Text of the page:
The last time the top-ranked team came to Omaha, Creighton’s fans were all on their feet 15 minutes before tipoff.
The teams were still in their locker rooms, yet you couldn’t see an empty seat. They shouted and clapped. They waved towels. It was the third-largest crowd in CHI Health Center history — and the noise level was peaking well before Creighton’s game against No. 1 Villanova actually began.
Jacob Epperson remembers. He wasn’t on the Jays roster yet, but he and his high school teammates watched on that 2016 New Year’s Eve afternoon from the stands.
“That was insane,” the sophomore forward said. “It was the perfect time to go, just to see all the fans out there just screaming while we’re playing against one of the top teams in the NCAA that year. It was pretty crazy, just to experience that.”
He’s assuming Saturday’s environment will be similar when the Jays host No. 1 Gonzaga. The CHI Health Center crowd rarely disappoints when there’s a marquee opponent taking the floor opposite CU, he said.
And he can’t wait.
“It’s like having a sixth man out there,” Epperson said.
It’s possible that the energy in the building could help determine the outcome.
CU will need all the help it can get against Gonzaga (7-0), which has one of the most potent offenses in the country. The Bulldogs rank second nationally in scoring (97.7 points per game) and first in shooting percentage (54.5 percent). They have six players averaging at least nine points per outing.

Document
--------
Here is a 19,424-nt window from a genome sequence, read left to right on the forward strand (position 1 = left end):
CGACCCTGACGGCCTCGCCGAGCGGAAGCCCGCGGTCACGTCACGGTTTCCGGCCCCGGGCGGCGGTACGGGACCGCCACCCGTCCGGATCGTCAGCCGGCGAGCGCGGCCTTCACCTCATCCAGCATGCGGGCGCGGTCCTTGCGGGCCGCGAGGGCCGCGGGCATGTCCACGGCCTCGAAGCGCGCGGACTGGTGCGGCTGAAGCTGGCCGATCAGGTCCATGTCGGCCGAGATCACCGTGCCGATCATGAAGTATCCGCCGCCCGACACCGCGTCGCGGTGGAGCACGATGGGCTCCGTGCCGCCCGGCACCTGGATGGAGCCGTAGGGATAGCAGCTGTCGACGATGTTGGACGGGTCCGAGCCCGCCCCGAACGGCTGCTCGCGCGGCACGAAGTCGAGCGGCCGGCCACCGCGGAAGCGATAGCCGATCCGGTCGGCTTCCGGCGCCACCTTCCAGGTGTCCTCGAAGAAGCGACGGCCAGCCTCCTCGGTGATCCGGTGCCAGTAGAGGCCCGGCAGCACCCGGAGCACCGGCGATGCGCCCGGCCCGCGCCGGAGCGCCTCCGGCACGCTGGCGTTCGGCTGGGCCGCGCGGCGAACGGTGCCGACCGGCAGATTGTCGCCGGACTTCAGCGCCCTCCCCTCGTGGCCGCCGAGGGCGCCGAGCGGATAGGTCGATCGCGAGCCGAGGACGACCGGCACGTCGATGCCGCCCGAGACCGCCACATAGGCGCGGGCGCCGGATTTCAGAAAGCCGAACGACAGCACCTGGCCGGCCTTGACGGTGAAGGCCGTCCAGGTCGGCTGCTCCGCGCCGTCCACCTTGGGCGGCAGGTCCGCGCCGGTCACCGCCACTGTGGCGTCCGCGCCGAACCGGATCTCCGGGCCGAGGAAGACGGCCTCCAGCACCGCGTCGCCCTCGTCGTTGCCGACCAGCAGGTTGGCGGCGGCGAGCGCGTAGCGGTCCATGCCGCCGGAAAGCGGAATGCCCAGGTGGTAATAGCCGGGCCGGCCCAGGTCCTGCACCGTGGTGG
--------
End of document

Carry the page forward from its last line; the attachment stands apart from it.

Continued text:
“They’ve showed why they’re No. 1 in the country,” junior Martin Krampelj said.
But Creighton’s players think they can compete, especially at home.
CU was a different team inside the CHI Health Center last year, which was particularly evident during the round-robin Big East schedule.
The Jays were outscored by an average of 6.5 points while compiling a 3-6 road record in league play.
But at home against those same teams? CU went 7-2, outscoring them by an average of 9.8 points per game. One of those losses was the controversial defeat to No. 5 Xavier, decided by a foul call just before the final buzzer.
“When the fans are into it and it’s loud, it’s hard for (opponents) to communicate with each other,” coach Greg McDermott said. “You never know if a couple communication mistakes can be the difference in a close game. We need our crowd.”
Villanova’s players talked about that following their 80-70 win over then-No. 10 Creighton back in 2016. The nation’s No. 1 team was pushed until the end as the home fans rooted CU on.
The Wildcats couldn’t hear play calls from the bench. They had to relay messages one by one across the court, like a game of telephone.
The atmosphere was similar when the Jays upset Villanova last season, according to Creighton’s players. There were other raucous games, too.
Saturday — regardless of the result — will be memorable because of that. The Jays hope the advantage pays off.
“When you’re at tipoff, you get goose bumps,” Krampelj said. “Everybody’s locked in. Everybody wants us to win in the arena. It’s going to be an exciting game.”